## Logic for philosophyLogic for Philosophy is an introduction to logic for students of contemporary philosophy. It is suitable both for advanced undergraduates and for beginning graduate students in philosophy. It covers (i) basic approaches to logic, including proof theory and especially model theory, (ii) extensions of standard logic that are important in philosophy, and (iii) some elementary philosophy of logic. It emphasizes breadth rather than depth. For example, it discusses modal logic and counterfactuals, but does not prove the central metalogical results for predicate logic (completeness, undecidability, etc.) Its goal is to introduce students to the logic they need to know in order to read contemporary philosophical work. It is very user-friendly for students without an extensive background in mathematics. In short, this book gives you the understanding of logic that you need to do philosophy. |

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#### Review: Logic for Philosophy

User Review - Adam Omelianchuk - GoodreadsWe used this text for our advanced logic class, and like all logic books there is a good, a bad, and an ugly. First the good. Sider is an awesome writer; every chapter begins with a wonderfully clear ... Read full review

### Contents

What is Logic? | 1 |

Prepositional Logic | 25 |

Beyond Standard Prepositional Logic | 67 |

Copyright | |

9 other sections not shown

### Common terms and phrases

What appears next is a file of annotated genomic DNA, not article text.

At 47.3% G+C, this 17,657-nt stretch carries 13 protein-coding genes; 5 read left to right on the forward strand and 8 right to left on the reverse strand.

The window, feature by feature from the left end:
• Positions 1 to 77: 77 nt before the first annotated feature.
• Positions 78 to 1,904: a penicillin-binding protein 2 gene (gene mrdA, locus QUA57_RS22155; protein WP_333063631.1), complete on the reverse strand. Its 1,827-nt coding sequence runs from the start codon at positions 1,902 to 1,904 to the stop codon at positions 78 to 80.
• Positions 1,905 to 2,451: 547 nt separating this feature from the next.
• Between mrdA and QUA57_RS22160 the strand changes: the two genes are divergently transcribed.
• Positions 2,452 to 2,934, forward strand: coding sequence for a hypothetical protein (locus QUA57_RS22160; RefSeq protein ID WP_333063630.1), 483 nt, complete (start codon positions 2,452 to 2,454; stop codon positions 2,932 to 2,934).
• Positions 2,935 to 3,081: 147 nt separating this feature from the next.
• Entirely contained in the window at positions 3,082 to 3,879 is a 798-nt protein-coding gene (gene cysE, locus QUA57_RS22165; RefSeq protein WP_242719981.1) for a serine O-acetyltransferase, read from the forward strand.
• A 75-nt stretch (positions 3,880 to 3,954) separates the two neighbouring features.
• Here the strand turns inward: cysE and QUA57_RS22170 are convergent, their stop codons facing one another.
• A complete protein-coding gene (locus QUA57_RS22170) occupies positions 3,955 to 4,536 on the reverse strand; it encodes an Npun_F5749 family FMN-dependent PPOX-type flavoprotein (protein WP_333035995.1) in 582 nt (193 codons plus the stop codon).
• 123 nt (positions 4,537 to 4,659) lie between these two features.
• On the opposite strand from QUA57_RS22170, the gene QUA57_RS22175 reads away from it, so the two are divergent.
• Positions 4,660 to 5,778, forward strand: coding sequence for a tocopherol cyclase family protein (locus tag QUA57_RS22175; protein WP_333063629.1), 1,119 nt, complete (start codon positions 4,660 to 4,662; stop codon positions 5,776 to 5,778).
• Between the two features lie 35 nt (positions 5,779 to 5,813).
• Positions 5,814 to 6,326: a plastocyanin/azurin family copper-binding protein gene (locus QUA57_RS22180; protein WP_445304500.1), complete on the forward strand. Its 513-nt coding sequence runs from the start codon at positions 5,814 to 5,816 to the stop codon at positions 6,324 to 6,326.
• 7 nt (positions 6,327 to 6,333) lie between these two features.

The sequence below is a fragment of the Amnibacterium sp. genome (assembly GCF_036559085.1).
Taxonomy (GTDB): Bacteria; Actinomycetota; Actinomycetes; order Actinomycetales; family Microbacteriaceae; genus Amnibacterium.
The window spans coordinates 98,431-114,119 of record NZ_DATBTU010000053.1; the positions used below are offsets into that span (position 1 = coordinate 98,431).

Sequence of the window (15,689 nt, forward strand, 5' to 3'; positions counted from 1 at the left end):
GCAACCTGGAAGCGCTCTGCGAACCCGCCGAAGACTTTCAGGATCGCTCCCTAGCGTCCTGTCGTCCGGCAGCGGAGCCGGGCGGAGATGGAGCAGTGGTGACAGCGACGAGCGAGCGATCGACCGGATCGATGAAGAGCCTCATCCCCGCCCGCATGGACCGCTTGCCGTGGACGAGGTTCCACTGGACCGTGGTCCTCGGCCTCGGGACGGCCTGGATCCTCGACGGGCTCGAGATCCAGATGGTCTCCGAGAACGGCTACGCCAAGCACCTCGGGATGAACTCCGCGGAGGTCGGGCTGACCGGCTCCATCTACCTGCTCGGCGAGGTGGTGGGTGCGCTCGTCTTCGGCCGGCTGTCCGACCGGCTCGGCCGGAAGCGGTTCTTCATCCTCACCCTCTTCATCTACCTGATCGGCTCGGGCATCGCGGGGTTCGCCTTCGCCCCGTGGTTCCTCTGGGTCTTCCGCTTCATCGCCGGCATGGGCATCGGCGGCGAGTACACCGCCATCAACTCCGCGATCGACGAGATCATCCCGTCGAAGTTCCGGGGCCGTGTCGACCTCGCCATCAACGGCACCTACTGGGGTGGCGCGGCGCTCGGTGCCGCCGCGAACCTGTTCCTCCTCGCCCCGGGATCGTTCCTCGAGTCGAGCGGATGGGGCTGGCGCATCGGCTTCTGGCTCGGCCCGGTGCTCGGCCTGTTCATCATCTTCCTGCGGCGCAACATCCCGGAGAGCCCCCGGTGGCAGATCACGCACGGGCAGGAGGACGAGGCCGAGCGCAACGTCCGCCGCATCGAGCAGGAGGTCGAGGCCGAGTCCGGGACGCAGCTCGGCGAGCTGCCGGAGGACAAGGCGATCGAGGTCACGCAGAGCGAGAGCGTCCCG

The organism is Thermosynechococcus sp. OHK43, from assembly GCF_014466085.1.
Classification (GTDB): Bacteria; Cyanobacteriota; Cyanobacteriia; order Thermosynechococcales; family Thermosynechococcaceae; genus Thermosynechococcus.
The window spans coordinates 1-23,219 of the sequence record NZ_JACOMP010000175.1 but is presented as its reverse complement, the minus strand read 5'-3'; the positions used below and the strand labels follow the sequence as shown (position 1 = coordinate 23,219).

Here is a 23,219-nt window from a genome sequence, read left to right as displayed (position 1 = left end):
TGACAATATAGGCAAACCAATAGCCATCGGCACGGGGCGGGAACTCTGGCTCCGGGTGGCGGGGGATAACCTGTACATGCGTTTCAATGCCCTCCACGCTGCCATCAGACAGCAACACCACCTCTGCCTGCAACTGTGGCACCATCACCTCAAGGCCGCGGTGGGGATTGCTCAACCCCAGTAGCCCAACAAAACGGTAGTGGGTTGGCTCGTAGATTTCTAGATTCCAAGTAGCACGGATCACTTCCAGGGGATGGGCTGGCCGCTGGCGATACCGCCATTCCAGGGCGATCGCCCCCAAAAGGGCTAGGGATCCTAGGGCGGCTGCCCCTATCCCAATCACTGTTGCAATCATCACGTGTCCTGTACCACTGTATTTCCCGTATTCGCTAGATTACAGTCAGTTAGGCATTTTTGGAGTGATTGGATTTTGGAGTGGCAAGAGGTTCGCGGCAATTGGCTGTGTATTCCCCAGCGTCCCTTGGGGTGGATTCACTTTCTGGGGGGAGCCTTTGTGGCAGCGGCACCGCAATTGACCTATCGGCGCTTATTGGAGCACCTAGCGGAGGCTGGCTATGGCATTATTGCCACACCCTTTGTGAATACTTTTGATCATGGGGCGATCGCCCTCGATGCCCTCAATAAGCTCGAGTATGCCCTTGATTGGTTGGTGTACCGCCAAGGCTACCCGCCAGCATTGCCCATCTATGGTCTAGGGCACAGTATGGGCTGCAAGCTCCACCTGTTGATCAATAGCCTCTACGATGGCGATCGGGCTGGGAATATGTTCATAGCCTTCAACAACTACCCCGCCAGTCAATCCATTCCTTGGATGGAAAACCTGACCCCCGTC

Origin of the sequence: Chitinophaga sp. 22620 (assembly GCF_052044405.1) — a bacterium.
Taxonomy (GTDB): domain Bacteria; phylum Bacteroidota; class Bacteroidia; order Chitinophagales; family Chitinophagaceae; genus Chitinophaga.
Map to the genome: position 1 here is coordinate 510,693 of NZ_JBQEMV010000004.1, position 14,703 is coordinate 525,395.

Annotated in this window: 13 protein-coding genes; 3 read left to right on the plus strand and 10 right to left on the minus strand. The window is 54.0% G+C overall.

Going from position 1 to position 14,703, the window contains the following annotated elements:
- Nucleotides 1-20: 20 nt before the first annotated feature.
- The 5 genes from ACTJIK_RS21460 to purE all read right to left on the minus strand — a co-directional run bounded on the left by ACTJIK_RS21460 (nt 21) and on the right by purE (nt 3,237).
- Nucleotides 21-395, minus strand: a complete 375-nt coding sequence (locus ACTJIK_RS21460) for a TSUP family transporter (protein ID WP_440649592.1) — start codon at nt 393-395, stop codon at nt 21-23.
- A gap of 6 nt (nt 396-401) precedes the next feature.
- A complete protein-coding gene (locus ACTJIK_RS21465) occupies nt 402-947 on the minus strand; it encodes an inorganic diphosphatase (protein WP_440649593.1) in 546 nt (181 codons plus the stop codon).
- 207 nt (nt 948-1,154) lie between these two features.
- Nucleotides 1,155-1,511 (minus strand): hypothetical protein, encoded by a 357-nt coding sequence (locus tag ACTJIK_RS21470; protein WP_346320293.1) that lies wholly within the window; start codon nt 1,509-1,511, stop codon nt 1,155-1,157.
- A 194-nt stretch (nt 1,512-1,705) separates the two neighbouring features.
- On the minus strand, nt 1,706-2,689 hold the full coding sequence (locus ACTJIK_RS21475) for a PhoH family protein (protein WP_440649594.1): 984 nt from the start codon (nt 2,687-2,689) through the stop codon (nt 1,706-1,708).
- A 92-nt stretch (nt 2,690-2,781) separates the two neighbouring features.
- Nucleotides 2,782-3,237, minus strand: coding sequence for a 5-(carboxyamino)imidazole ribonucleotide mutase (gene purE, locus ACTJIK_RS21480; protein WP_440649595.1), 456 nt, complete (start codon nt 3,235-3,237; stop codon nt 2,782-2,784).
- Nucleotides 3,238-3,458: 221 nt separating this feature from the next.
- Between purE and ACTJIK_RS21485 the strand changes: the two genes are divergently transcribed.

accessibility relation antecedent assignment g assumption axiomatic proofs axiomatic system axioms bachelor Barcan formula canonical model clause conditional proof construct containing contradiction counterfactual countermodel deduction theorem defined definition denotation deontic domain example Exercise exists fact false formal language formula function symbols given identity induction inference instance interpretation function intuitionistic intuitively invalid lemma logical consequence logical constants logical truth logically implies mathematical means metalanguage metalogic metaphysical modal logic modal systems MPL-model natural numbers natural-language necessarily notion object PL-interpretation possible worlds predicate logic premises prepositional logic provable prove quantifiers rational number real number reflexive represent result rule S-consistent semantic consequence sentence letters sequent sequent proof set of wffs supervaluational Suppose for reductio T-model T-schema tautology things trivalent interpretation truth condition truth function truth tables truth values validity and semantic valuation function variable assignment wff f